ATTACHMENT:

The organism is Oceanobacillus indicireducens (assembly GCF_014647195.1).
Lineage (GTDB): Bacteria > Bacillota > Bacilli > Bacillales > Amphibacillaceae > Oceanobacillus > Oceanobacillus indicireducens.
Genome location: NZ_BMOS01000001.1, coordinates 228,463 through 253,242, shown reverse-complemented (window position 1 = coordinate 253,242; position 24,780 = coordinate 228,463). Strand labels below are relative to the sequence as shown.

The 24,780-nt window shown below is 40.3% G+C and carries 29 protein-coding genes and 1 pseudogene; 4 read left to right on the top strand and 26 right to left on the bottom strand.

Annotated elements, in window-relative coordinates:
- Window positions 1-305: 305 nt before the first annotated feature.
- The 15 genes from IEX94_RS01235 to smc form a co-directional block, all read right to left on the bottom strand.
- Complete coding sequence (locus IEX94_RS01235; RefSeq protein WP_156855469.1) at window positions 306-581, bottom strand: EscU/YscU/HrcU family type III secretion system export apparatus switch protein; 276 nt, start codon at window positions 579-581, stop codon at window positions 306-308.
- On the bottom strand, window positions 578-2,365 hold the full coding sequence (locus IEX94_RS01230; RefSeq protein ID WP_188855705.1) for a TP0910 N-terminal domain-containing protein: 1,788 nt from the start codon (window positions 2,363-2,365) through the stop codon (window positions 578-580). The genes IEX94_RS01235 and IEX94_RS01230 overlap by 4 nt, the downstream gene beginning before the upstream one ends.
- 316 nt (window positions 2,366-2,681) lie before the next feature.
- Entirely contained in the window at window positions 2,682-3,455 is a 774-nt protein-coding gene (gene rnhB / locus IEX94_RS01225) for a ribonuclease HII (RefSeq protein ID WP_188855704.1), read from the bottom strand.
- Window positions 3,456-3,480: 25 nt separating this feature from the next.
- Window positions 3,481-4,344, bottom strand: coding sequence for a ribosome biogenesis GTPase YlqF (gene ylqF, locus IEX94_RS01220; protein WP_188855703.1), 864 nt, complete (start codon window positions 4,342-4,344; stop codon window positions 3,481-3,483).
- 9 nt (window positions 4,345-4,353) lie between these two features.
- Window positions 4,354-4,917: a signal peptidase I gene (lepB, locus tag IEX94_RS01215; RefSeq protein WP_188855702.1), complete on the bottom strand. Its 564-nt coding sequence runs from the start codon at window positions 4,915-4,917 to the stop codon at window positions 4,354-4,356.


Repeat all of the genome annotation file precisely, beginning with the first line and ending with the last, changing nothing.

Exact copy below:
The organism is Oceanobacillus indicireducens (assembly GCF_014647195.1).
Lineage (GTDB): Bacteria > Bacillota > Bacilli > Bacillales > Amphibacillaceae > Oceanobacillus > Oceanobacillus indicireducens.
Genome location: NZ_BMOS01000001.1, coordinates 228,463 through 253,242, shown reverse-complemented (window position 1 = coordinate 253,242; position 24,780 = coordinate 228,463). Strand labels below are relative to the sequence as shown.

The 24,780-nt window shown below is 40.3% G+C and carries 29 protein-coding genes and 1 pseudogene; 4 read left to right on the top strand and 26 right to left on the bottom strand.

Annotated elements, in window-relative coordinates:
- Window positions 1-305: 305 nt before the first annotated feature.
- The 15 genes from IEX94_RS01235 to smc form a co-directional block, all read right to left on the bottom strand.
- Complete coding sequence (locus IEX94_RS01235; RefSeq protein WP_156855469.1) at window positions 306-581, bottom strand: EscU/YscU/HrcU family type III secretion system export apparatus switch protein; 276 nt, start codon at window positions 579-581, stop codon at window positions 306-308.
- On the bottom strand, window positions 578-2,365 hold the full coding sequence (locus IEX94_RS01230; RefSeq protein ID WP_188855705.1) for a TP0910 N-terminal domain-containing protein: 1,788 nt from the start codon (window positions 2,363-2,365) through the stop codon (window positions 578-580). The genes IEX94_RS01235 and IEX94_RS01230 overlap by 4 nt, the downstream gene beginning before the upstream one ends.
- 316 nt (window positions 2,366-2,681) lie before the next feature.
- Entirely contained in the window at window positions 2,682-3,455 is a 774-nt protein-coding gene (gene rnhB / locus IEX94_RS01225) for a ribonuclease HII (RefSeq protein ID WP_188855704.1), read from the bottom strand.
- Window positions 3,456-3,480: 25 nt separating this feature from the next.
- Window positions 3,481-4,344, bottom strand: coding sequence for a ribosome biogenesis GTPase YlqF (gene ylqF, locus IEX94_RS01220; protein WP_188855703.1), 864 nt, complete (start codon window positions 4,342-4,344; stop codon window positions 3,481-3,483).
- 9 nt (window positions 4,345-4,353) lie between these two features.
- Window positions 4,354-4,917: a signal peptidase I gene (lepB, locus tag IEX94_RS01215; RefSeq protein WP_188855702.1), complete on the bottom strand. Its 564-nt coding sequence runs from the start codon at window positions 4,915-4,917 to the stop codon at window positions 4,354-4,356.